Small Note on IE Protected Mode
I ran into an interesting phenomenon the first time I used IE protected mode. I’m documenting it here, in case somebody else gets into this situation.
My test blogs are at http://pamelaproject.com, but my login page and the rest of my administrative pages are protected using HTTPS. Past use had resulted in my having added https://pamelaproject.com to my trusted sites list in IE.
If you use the default settings for enablement of protected mode in IE, Internet sites operate with protected mode on, while trusted sites operate with protected mode off. When I attempted to go to my blog front page, IE was in protected mode – but by authenticating, I changed from an Internet Site to a Trusted Site, and changed protection mode. The result was extremely unsatisfactory.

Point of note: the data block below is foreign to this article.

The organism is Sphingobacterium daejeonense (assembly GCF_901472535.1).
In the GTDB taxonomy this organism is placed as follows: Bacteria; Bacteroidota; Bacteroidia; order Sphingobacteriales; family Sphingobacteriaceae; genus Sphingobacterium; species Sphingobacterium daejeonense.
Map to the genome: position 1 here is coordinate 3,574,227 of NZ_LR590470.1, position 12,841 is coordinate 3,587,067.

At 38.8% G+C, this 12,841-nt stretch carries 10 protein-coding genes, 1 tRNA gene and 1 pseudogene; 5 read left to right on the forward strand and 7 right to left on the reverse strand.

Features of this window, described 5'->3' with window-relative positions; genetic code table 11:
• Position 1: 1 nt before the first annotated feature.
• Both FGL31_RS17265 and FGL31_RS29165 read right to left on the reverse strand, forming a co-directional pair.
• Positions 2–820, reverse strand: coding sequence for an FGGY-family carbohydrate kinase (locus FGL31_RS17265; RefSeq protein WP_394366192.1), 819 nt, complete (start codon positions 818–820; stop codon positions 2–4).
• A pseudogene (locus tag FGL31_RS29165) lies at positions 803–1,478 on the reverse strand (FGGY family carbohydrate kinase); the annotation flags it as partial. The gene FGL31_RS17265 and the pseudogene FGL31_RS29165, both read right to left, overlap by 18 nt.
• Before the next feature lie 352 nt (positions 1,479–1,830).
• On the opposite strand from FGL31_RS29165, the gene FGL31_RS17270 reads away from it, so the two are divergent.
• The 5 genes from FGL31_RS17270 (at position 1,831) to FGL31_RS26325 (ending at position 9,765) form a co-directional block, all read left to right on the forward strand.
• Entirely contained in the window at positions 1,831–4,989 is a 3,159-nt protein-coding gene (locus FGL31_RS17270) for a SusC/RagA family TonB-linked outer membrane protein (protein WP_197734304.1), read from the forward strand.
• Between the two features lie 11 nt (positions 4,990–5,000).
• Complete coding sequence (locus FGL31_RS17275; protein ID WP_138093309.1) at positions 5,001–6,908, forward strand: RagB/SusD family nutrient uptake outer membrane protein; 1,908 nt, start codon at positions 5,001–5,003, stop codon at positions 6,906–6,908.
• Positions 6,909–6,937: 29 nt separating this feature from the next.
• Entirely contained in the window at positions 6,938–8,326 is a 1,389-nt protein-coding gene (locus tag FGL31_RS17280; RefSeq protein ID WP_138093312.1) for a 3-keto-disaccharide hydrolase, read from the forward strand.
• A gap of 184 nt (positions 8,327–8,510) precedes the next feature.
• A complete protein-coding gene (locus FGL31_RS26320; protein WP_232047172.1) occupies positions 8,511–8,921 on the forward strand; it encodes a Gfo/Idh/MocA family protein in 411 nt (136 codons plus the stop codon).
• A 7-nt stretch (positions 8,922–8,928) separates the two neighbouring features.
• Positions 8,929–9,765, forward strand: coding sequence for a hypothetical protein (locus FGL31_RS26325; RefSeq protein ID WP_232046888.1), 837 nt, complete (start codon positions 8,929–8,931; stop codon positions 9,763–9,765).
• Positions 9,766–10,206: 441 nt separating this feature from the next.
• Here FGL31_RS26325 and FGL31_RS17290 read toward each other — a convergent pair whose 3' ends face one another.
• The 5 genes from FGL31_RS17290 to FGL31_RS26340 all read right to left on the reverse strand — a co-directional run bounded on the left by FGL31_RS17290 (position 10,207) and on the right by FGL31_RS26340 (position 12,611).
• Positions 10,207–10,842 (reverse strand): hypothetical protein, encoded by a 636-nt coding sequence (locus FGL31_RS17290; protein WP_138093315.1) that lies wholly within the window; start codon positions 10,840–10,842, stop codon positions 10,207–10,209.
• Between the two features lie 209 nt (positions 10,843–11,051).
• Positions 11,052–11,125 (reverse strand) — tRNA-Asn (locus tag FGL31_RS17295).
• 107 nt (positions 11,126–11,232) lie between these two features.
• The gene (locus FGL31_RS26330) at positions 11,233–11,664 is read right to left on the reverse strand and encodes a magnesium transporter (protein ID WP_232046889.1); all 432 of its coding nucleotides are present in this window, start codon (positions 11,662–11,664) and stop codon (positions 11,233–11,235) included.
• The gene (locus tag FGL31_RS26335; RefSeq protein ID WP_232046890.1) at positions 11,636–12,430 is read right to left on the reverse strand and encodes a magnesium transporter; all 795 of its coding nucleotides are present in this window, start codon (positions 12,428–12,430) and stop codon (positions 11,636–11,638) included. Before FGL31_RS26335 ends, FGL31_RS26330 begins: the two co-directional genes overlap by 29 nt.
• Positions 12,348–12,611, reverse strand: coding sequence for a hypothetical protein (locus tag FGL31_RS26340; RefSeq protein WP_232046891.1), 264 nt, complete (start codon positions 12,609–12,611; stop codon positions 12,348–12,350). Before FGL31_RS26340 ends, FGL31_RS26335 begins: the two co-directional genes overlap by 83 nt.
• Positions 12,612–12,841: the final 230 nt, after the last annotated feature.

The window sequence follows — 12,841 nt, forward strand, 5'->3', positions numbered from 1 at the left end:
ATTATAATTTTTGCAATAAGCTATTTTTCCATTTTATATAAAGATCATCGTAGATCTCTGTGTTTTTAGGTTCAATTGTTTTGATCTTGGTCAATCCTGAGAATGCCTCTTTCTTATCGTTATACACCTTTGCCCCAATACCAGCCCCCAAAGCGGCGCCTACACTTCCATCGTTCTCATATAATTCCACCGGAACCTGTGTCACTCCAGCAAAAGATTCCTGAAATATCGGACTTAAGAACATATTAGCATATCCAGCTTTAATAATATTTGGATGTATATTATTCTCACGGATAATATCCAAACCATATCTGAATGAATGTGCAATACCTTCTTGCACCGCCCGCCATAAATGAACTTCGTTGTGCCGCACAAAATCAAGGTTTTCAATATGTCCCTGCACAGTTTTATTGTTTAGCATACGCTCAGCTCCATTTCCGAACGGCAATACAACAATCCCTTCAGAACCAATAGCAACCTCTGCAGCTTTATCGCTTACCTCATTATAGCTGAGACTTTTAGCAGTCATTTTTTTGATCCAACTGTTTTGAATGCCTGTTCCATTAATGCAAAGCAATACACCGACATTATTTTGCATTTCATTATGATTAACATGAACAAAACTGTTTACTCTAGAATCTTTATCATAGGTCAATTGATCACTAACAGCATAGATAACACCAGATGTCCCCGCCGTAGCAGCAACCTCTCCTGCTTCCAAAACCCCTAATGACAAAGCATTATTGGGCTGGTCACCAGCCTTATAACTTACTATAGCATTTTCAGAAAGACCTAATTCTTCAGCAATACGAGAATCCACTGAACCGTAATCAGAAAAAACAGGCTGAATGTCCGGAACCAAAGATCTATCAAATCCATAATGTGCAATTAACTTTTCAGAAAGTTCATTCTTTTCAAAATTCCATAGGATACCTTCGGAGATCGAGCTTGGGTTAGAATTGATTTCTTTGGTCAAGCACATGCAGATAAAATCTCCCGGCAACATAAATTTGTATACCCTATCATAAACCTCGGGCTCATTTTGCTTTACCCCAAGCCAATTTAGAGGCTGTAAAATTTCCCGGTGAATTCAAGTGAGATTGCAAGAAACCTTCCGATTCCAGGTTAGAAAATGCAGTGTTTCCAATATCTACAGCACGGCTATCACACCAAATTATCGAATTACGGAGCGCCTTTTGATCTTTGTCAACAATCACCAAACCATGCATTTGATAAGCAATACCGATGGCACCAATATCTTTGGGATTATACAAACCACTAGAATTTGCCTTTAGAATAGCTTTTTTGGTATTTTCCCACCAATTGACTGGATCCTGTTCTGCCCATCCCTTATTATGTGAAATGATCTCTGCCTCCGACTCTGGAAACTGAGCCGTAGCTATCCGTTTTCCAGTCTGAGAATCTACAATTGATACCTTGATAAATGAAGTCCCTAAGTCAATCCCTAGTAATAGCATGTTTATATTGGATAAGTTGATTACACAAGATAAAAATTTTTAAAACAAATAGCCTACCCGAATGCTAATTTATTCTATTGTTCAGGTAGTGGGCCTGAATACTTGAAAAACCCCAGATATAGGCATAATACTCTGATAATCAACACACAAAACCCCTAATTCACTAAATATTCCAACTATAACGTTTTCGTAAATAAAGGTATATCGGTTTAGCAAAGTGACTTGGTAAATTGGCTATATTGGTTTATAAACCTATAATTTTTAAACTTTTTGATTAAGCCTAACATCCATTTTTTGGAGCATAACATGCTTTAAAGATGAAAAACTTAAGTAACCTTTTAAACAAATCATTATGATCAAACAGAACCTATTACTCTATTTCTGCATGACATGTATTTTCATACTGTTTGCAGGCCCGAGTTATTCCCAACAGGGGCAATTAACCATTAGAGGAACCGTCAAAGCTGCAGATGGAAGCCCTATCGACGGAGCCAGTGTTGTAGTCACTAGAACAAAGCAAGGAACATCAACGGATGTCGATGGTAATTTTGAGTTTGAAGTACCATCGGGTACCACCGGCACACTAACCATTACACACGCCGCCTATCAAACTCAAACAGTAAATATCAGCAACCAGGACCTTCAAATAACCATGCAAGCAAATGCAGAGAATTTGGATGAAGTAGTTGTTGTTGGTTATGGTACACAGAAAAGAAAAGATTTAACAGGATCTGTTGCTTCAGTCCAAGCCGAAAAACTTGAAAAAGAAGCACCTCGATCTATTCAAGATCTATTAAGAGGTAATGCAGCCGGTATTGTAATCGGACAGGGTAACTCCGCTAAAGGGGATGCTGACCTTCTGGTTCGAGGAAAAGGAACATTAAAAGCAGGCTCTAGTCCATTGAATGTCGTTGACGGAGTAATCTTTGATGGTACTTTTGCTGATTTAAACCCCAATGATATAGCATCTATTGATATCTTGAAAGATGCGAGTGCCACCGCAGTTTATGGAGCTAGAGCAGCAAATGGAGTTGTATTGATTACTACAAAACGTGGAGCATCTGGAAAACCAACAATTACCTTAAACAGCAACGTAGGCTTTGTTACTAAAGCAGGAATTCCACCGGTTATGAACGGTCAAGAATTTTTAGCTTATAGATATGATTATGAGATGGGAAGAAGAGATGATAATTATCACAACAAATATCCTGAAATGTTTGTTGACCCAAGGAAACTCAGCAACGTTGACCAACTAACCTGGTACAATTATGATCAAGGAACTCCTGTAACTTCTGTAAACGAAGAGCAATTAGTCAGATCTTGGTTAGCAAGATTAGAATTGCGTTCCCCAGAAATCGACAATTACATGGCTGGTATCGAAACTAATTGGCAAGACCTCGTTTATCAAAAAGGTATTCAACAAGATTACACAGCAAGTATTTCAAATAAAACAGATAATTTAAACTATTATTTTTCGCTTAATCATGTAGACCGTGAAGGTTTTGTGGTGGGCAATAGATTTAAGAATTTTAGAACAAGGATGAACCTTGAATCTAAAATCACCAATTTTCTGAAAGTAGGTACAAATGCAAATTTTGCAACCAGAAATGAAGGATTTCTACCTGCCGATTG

Upon logging in, a separate IE instance started, showing an authenticated WordPress admin page. I could view my profile or use other admin functionality. If I tried to visit my main WordPress site blog front page content however, I was taken to my original IE instance — where I could view my front page, but where I was not authenticated. It was a lovely catch-22: If I tried to comment, I’d end up in IE window #1, with no user session. If I tried to authenticate, boom! I’d end up in the IE window #2, authenticated, but with nothing to comment on.
To fix this problem, you can simply remove the https url of your site from your trusted sites list, so that everything runs in the same protection mode. You can also meddle with your protection mode settings per site classification — after all, what’s the point in turning protection mode off for trusted sites, if doing so causes complexity rather than reducing complexity? At least if everything is in protected mode, you don’t have unasked-for windows popping up when you least expect them. Of course, I haven’t used IE enough recently to know if there are other reasons why you would want protection turned off. I suppose only time will tell.